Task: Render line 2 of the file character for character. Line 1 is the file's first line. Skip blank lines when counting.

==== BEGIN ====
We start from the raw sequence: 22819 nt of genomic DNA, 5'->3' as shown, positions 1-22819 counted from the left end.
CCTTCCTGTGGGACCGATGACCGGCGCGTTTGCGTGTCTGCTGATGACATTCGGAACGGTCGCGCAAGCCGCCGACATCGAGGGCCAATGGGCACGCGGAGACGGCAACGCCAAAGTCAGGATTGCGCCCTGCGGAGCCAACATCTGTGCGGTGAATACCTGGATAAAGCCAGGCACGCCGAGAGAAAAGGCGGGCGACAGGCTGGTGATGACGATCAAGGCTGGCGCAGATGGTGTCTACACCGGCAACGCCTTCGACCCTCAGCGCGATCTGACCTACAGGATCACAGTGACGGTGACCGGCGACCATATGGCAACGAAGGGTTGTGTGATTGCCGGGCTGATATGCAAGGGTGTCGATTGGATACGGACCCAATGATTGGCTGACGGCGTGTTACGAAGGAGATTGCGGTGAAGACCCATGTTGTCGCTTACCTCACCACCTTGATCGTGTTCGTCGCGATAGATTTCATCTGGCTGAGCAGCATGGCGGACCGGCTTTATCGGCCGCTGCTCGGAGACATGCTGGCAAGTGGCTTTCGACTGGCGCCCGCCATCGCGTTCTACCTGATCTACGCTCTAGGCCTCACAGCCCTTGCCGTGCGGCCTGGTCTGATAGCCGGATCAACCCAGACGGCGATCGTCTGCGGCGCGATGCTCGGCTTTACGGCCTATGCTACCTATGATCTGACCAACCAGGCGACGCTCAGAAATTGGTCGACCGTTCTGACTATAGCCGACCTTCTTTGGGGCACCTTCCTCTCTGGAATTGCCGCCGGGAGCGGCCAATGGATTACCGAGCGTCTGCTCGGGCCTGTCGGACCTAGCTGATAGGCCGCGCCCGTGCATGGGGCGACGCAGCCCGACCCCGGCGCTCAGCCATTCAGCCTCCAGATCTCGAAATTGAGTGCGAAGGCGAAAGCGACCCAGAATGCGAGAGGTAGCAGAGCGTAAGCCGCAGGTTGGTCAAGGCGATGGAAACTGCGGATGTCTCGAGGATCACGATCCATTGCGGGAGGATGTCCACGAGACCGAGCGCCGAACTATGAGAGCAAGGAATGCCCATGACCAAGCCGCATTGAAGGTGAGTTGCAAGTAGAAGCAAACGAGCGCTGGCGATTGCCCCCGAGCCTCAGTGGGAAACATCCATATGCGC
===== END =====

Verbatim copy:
CCTTCCTGTGGGACCGATGACCGGCGCGTTTGCGTGTCTGCTGATGACATTCGGAACGGTCGCGCAAGCCGCCGACATCGAGGGCCAATGGGCACGCGGAGACGGCAACGCCAAAGTCAGGATTGCGCCCTGCGGAGCCAACATCTGTGCGGTGAATACCTGGATAAAGCCAGGCACGCCGAGAGAAAAGGCGGGCGACAGGCTGGTGATGACGATCAAGGCTGGCGCAGATGGTGTCTACACCGGCAACGCCTTCGACCCTCAGCGCGATCTGACCTACAGGATCACAGTGACGGTGACCGGCGACCATATGGCAACGAAGGGTTGTGTGATTGCCGGGCTGATATGCAAGGGTGTCGATTGGATACGGACCCAATGATTGGCTGACGGCGTGTTACGAAGGAGATTGCGGTGAAGACCCATGTTGTCGCTTACCTCACCACCTTGATCGTGTTCGTCGCGATAGATTTCATCTGGCTGAGCAGCATGGCGGACCGGCTTTATCGGCCGCTGCTCGGAGACATGCTGGCAAGTGGCTTTCGACTGGCGCCCGCCATCGCGTTCTACCTGATCTACGCTCTAGGCCTCACAGCCCTTGCCGTGCGGCCTGGTCTGATAGCCGGATCAACCCAGACGGCGATCGTCTGCGGCGCGATGCTCGGCTTTACGGCCTATGCTACCTATGATCTGACCAACCAGGCGACGCTCAGAAATTGGTCGACCGTTCTGACTATAGCCGACCTTCTTTGGGGCACCTTCCTCTCTGGAATTGCCGCCGGGAGCGGCCAATGGATTACCGAGCGTCTGCTCGGGCCTGTCGGACCTAGCTGATAGGCCGCGCCCGTGCATGGGGCGACGCAGCCCGACCCCGGCGCTCAGCCATTCAGCCTCCAGATCTCGAAATTGAGTGCGAAGGCGAAAGCGACCCAGAATGCGAGAGGTAGCAGAGCGTAAGCCGCAGGTTGGTCAAGGCGATGGAAACTGCGGATGTCTCGAGGATCACGATCCATTGCGGGAGGATGTCCACGAGACCGAGCGCCGAACTATGAGAGCAAGGAATGCCCATGACCAAGCCGCATTGAAGGTGAGTTGCAAGTAGAAGCAAACGAGCGCTGGCGATTGCCCCCGAGCCTCAGTGGGAAACATCCATATGCGC